Magus is hell bent on revenge, to the exclusion of all else. He has no life outside of it. In his departure scene from the square after the Moonlight Parade, there is no one with him. Ayla and Kino go back, Frog goes with the King, and Robo accompanies Doan. Magus is alone, because he has no one and nothing. His quest has taken everything from him. It's a bit of the Inigo Montoya syndrome (for those Princess Bride junkies out there). After Inigo kills the man he's been hunting for twenty years, he says, "You know, it's very strange. I have been in the revenge business so long, now that it's over, I don't know what to do with the rest of my life." That's Magus to a T. I like to think of his flight off screen as a flight into the sunset, as his quest is complete, he can finally, at long last, rest. He's in 12,000 B.C., so maybe he will be searching for his sister, but there is no corroborating evidence to back that up.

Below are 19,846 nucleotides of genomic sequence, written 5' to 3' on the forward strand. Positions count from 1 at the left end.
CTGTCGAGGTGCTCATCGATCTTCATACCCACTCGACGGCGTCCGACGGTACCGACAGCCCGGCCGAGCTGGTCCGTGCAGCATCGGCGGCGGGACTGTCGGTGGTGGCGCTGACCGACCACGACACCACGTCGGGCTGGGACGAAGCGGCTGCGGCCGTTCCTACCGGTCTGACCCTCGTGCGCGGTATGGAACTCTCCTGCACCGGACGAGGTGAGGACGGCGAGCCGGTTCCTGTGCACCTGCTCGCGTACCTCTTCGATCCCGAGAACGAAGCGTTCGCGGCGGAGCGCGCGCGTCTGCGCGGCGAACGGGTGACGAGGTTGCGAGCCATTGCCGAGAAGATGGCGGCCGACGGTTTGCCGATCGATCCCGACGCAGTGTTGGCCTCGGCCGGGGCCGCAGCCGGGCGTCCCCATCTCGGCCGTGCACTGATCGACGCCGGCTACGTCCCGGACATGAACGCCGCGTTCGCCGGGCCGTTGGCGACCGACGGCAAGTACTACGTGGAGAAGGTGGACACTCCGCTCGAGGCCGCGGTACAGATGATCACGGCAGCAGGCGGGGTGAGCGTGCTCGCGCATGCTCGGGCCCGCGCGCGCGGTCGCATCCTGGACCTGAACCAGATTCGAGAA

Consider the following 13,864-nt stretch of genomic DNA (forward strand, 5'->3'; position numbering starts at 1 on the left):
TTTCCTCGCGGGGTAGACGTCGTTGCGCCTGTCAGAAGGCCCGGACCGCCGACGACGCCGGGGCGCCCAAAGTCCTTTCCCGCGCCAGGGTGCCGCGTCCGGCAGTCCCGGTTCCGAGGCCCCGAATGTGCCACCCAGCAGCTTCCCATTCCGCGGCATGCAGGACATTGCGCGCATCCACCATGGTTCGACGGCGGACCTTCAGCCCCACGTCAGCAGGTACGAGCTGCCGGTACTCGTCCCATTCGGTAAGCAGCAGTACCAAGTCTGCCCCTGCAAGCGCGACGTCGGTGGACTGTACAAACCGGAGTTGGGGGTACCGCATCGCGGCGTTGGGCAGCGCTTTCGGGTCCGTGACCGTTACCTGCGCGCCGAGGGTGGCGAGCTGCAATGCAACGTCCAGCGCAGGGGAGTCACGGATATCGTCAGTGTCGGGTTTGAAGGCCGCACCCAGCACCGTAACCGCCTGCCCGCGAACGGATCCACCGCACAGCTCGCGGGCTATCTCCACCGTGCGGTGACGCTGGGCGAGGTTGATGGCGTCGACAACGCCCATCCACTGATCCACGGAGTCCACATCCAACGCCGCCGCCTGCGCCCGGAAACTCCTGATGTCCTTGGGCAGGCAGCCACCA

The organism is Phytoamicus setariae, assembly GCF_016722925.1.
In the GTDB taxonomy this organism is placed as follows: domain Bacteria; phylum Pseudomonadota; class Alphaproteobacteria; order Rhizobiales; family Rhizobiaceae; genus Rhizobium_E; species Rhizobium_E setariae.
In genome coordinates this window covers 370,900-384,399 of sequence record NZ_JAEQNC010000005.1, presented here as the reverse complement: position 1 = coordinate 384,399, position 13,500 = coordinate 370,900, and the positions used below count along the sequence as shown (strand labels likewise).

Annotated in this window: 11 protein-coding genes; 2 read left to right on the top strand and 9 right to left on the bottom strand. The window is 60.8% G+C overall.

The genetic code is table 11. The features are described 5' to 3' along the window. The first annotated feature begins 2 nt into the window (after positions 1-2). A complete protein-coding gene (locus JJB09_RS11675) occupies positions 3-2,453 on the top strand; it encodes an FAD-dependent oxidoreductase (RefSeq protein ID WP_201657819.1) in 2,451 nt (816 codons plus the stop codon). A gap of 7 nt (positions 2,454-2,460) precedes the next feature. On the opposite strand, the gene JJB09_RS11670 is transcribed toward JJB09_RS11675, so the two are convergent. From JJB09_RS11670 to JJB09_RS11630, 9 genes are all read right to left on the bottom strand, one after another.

Well, thanks for your time. This has been a blast writing, and anyone wanting to compliment, deride, or comment in any other way on this essay is greatly encouraged to do so. Comments on the game quotes or situations in the game itself that you feel would support or contradict this argument are what I'm really looking for. Just drop me a line at

Till next time,
Johnny D

IcyBrian's Fanfic Resource -- Chrono Trigger
IcyBrian's Fanfic Resource